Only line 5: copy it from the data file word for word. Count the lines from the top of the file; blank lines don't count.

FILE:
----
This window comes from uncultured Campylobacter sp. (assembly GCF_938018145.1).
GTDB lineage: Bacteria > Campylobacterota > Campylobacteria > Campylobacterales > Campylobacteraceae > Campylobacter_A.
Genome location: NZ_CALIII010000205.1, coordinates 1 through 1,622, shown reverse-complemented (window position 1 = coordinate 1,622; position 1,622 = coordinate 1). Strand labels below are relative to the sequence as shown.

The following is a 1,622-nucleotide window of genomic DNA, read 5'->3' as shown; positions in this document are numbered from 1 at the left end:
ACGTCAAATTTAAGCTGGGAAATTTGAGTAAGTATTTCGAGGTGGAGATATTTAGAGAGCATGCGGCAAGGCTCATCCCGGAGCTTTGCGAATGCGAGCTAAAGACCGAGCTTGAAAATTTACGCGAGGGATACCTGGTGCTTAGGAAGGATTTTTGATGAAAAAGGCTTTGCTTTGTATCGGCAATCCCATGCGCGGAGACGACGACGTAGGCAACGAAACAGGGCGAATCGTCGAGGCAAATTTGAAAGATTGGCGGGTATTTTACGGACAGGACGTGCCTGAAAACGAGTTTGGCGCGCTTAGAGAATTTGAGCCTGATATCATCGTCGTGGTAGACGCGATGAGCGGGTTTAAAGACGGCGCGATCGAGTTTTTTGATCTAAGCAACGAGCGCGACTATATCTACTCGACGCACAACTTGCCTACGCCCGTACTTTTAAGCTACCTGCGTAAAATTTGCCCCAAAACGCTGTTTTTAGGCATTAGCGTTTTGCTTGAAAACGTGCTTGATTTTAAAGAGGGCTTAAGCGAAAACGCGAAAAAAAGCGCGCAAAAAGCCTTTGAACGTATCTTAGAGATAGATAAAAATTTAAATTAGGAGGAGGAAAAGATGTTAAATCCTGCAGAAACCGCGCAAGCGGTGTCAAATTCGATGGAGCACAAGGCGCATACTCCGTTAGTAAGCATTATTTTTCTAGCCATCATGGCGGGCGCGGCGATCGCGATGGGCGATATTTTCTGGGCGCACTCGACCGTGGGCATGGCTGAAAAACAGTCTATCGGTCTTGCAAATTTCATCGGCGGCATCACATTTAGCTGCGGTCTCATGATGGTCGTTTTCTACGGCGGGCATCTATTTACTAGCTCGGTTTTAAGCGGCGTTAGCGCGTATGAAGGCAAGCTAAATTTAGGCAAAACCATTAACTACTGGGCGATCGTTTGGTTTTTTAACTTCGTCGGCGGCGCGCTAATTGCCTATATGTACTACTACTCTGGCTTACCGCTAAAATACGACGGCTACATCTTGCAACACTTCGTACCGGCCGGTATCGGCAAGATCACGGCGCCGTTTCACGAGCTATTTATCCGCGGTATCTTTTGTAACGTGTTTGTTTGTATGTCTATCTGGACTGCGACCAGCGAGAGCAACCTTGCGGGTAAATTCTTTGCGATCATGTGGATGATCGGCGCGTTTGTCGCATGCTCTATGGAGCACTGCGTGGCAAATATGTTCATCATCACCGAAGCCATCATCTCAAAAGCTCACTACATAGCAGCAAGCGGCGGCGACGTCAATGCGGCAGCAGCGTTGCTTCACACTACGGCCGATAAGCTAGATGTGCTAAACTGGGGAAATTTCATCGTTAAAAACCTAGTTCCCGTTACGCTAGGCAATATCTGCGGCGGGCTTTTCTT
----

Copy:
ACGTCAAATTTAAGCTGGGAAATTTGAGTAAGTATTTCGAGGTGGAGATATTTAGAGAGCATGCGGCAAGGCTCATCCCGGAGCTTTGCGAATGCGAGCTAAAGACCGAGCTTGAAAATTTACGCGAGGGATACCTGGTGCTTAGGAAGGATTTTTGATGAAAAAGGCTTTGCTTTGTATCGGCAATCCCATGCGCGGAGACGACGACGTAGGCAACGAAACAGGGCGAATCGTCGAGGCAAATTTGAAAGATTGGCGGGTATTTTACGGACAGGACGTGCCTGAAAACGAGTTTGGCGCGCTTAGAGAATTTGAGCCTGATATCATCGTCGTGGTAGACGCGATGAGCGGGTTTAAAGACGGCGCGATCGAGTTTTTTGATCTAAGCAACGAGCGCGACTATATCTACTCGACGCACAACTTGCCTACGCCCGTACTTTTAAGCTACCTGCGTAAAATTTGCCCCAAAACGCTGTTTTTAGGCATTAGCGTTTTGCTTGAAAACGTGCTTGATTTTAAAGAGGGCTTAAGCGAAAACGCGAAAAAAAGCGCGCAAAAAGCCTTTGAACGTATCTTAGAGATAGATAAAAATTTAAATTAGGAGGAGGAAAAGATGTTAAATCCTGCAGAAACCGCGCAAGCGGTGTCAAATTCGATGGAGCACAAGGCGCATACTCCGTTAGTAAGCATTATTTTTCTAGCCATCATGGCGGGCGCGGCGATCGCGATGGGCGATATTTTCTGGGCGCACTCGACCGTGGGCATGGCTGAAAAACAGTCTATCGGTCTTGCAAATTTCATCGGCGGCATCACATTTAGCTGCGGTCTCATGATGGTCGTTTTCTACGGCGGGCATCTATTTACTAGCTCGGTTTTAAGCGGCGTTAGCGCGTATGAAGGCAAGCTAAATTTAGGCAAAACCATTAACTACTGGGCGATCGTTTGGTTTTTTAACTTCGTCGGCGGCGCGCTAATTGCCTATATGTACTACTACTCTGGCTTACCGCTAAAATACGACGGCTACATCTTGCAACACTTCGTACCGGCCGGTATCGGCAAGATCACGGCGCCGTTTCACGAGCTATTTATCCGCGGTATCTTTTGTAACGTGTTTGTTTGTATGTCTATCTGGACTGCGACCAGCGAGAGCAACCTTGCGGGTAAATTCTTTGCGATCATGTGGATGATCGGCGCGTTTGTCGCATGCTCTATGGAGCACTGCGTGGCAAATATGTTCATCATCACCGAAGCCATCATCTCAAAAGCTCACTACATAGCAGCAAGCGGCGGCGACGTCAATGCGGCAGCAGCGTTGCTTCACACTACGGCCGATAAGCTAGATGTGCTAAACTGGGGAAATTTCATCGTTAAAAACCTAGTTCCCGTTACGCTAGGCAATATCTGCGGCGGGCTTTTCTT